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"A Comparison of the Duke of Wellington and Napoleon" Topic

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Tango01 Supporting Member of TMP30 Jul 2020 9:17 p.m. PST

"This document was written by Nicholas Dunne-Lynch, to whom I am most grateful…"



42flanker31 Jul 2020 1:35 a.m. PST

Not again….

arthur181531 Jul 2020 1:37 a.m. PST

You're just asking for trouble, Armand! Take cover!

La Belle Ruffian31 Jul 2020 1:50 a.m. PST

I think a teaspoon is being put to use arthur1815, given how quiet the rest of the site appears to be at the moment. The link was posted not long ago, iirc.

ConnaughtRanger31 Jul 2020 1:56 a.m. PST

Wellington 1
Napoleon 0

Brechtel198 Supporting Member of TMP31 Jul 2020 4:03 a.m. PST

And yet, didn't Wellington himself state that Napoleon was the greatest general of his age?

And he also stated that the best allied general was the Archduke Charles.

Brechtel198 Supporting Member of TMP31 Jul 2020 4:06 a.m. PST

This 'article' has been posted before if I am not mistaken.

I wonder what sourcing Nicolas Dunne-Lynch used for his 'conclusions'? The material is akin to Wellington hero worship and not a scholarly endeavor.

The postings on Napoleon indicate that not much research was done at all.

Handlebarbleep31 Jul 2020 5:00 a.m. PST


I agree completely. I know that might come as a bit of a shock.

But then again I would also agree if you replaced the authors name with some others, and reversed Wellington/Napoleon, so it reads:

"I wonder what sourcing X used for his 'conclusions'? The material is akin to Napoleon hero worship and not a scholarly endeavor.

The postings on Wellington indicate that not much research was done at all."

Both sides are guilty of indulging in hero worship and selective sourcing to support it. Personally I call it out for what it is, everytime I see it, from either quarter. It gets me into trouble though.

ReallySameSeneffeAsBefore31 Jul 2020 1:49 p.m. PST

La Belle Ruffian- I always thought that a teaspoon was used to 'calm emotions down' rather than stir them up. At least that's what people said that the nurse at my middle school used them for. I was never a recipient myself- but there were stories about others….

Personal logo deadhead Supporting Member of TMP31 Jul 2020 2:06 p.m. PST

What is the point of such an exercise in comparisons? Their roles were so different.

One is remembered as a national/international ruler, an Emperor, who, one way or another, determined European politics for well over a decade and left a legacy that thrives for two centuries. Look at the titles of these Boards.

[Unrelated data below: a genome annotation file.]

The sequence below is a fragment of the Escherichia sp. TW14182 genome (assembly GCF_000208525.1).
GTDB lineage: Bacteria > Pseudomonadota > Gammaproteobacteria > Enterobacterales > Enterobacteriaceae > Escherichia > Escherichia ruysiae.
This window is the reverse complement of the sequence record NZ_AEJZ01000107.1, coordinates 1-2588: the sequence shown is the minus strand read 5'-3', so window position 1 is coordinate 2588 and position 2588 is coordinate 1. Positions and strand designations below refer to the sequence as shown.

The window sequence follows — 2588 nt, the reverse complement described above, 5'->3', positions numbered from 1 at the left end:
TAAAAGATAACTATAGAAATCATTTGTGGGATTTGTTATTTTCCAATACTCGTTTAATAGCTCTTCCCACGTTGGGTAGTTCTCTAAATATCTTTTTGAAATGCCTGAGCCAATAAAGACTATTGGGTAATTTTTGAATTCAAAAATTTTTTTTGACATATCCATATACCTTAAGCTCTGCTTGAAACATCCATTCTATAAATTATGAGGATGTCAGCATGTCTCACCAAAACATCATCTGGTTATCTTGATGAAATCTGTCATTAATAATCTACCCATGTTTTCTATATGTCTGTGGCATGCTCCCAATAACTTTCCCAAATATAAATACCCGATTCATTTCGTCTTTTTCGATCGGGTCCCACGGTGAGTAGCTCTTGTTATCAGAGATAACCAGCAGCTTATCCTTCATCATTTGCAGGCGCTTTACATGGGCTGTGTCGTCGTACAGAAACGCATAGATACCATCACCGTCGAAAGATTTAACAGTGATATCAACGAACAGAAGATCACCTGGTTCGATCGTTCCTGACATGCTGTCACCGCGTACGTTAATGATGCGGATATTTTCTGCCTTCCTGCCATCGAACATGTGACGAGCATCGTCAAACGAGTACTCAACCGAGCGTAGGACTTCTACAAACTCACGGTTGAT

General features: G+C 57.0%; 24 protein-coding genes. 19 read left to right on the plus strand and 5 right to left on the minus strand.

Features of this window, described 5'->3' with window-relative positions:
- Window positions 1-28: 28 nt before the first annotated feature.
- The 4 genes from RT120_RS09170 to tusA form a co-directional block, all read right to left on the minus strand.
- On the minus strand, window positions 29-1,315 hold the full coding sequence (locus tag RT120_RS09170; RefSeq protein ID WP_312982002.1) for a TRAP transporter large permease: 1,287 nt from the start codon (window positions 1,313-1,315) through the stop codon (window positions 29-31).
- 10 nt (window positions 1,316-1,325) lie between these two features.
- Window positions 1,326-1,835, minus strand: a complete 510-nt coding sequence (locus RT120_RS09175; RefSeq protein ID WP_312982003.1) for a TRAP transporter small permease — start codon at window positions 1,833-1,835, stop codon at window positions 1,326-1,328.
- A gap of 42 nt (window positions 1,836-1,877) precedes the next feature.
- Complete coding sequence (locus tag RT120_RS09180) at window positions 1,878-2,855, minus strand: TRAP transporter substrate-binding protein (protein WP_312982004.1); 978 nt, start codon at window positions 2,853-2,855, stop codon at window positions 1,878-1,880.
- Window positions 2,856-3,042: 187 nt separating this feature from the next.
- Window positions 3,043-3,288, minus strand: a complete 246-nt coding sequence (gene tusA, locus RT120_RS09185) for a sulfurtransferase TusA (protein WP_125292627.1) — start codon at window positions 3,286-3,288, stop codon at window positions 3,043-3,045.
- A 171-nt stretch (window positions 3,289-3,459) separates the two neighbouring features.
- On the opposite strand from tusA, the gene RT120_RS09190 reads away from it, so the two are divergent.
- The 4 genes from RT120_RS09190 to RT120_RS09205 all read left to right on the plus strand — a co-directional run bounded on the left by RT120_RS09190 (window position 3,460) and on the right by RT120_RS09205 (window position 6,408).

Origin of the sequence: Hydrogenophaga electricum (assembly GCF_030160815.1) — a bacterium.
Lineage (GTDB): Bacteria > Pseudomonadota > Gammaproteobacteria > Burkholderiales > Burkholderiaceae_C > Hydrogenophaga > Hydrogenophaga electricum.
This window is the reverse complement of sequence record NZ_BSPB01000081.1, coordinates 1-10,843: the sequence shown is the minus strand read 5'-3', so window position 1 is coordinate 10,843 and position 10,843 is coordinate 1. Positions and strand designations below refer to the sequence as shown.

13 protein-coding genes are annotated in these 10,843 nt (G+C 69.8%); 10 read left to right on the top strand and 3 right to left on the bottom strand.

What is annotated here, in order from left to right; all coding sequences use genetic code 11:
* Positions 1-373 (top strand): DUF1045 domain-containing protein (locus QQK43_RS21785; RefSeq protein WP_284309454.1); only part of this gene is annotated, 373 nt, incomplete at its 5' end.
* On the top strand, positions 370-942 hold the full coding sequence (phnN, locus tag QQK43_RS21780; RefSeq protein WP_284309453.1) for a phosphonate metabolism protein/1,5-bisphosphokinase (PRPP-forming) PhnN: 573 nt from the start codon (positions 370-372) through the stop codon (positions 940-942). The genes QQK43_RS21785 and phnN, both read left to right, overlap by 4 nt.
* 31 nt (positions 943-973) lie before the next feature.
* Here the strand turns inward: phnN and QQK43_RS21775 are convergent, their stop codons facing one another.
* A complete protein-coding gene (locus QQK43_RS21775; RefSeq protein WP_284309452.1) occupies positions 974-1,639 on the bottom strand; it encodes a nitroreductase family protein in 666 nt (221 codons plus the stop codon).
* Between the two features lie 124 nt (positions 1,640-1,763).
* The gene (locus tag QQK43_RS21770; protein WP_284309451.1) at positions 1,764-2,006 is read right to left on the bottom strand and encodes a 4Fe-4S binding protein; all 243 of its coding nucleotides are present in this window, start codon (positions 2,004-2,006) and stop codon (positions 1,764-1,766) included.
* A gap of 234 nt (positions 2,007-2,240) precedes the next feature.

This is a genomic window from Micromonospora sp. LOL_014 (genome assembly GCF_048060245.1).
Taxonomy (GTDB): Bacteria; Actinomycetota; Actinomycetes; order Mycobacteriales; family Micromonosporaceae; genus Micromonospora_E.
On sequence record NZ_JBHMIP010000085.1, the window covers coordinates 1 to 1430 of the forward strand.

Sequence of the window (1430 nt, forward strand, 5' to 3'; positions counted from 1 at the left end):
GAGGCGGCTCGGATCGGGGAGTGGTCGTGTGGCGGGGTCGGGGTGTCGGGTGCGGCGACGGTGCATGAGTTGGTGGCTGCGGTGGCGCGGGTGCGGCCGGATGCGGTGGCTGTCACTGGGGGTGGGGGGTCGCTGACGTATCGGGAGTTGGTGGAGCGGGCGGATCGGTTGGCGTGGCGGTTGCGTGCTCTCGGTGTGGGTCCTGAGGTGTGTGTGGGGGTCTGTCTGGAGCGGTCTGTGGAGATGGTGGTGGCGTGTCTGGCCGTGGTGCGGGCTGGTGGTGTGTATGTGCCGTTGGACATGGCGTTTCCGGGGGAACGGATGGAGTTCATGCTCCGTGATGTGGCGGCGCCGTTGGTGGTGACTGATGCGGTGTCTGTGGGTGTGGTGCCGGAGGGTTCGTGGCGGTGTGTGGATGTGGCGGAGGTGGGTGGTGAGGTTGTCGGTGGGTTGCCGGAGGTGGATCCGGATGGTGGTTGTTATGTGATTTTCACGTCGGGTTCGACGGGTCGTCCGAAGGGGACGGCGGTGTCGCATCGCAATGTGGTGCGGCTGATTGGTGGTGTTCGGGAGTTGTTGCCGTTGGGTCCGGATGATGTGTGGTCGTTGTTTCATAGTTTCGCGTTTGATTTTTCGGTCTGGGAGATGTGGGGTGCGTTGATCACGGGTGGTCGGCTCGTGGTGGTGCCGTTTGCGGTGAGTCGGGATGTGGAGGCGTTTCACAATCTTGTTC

The other was an inspired general, but generally commanding relatively small armies, with incredible skill, but hardly a statesman, even in his later years.

Who would I rather spend an hour with? Wellington in his later years, I think he toned down his arrogance and there are so many questions I would put to him. Boney, I fear I might be disappointed by his personality.

nsolomon9931 Jul 2020 7:13 p.m. PST

And, with the greatest respect, who is Nicholas Dunne-Lynch that we should care about what he thinks?

The very fact that he sees value in comparing 2 historical figures like this says much about him.

42flanker31 Jul 2020 11:29 p.m. PST

I think you will have to ask Dr Marjorie Bloy,
- and slip her a few bob on Paypal while you're at it.

La Belle Ruffian01 Aug 2020 1:08 a.m. PST

RSSAB, I have heard about that which you allude to. I was under the impression that would be termed 'applying' a spoon rather than using it.

arthur181501 Aug 2020 10:13 a.m. PST

It can be amusing to spot coincidences between famous people.
I once pointed out to the headmaster of the school where I worked that both Wellington and Napoleon:

were born in 1769
on an island that that been taken over by the country they later served
were younger sons of minor aristocrats
attended military schools in France
cheated on their wives – sometimes with the same women
dressed more plainly that their staff officers on the battlefield

He replied with a long description of coincidences between the assassinations of Lincoln and JF Kennedy that he had found on the internet, but had not read right to the end – which got him into trouble with the female members of staff when he sent it as a global email.

The penultimate line, IIRC, went something like: 'Abraham Lincoln spent the night before his assassination in Monroe, Maryland.' I'll leave you to deduce the punchline…

42flanker01 Aug 2020 10:29 a.m. PST

They were also both at the battle of Waterloo, commanding opposing armies. Coincidence? You be the judge.

Tango01 Supporting Member of TMP01 Aug 2020 12:09 p.m. PST



von Winterfeldt02 Aug 2020 4:23 a.m. PST

realist versus megalomaniac

La Belle Ruffian02 Aug 2020 5:15 a.m. PST

'What is the point of such an exercise in comparisons? Their roles were so different.'

Indeed, I couldn't agree more. Now, General Bonaparte >1804/Wellington comparisons are probably more appropriate.

Personal logo 4th Cuirassier Supporting Member of TMP02 Aug 2020 7:16 a.m. PST

One of the reasons why Wellington deserves regard, and a key difference versus Napoleon, is that he had to play the hand he was dealt and in so doing make coalitions work. Napoleon chose the game and dealt his own hand.

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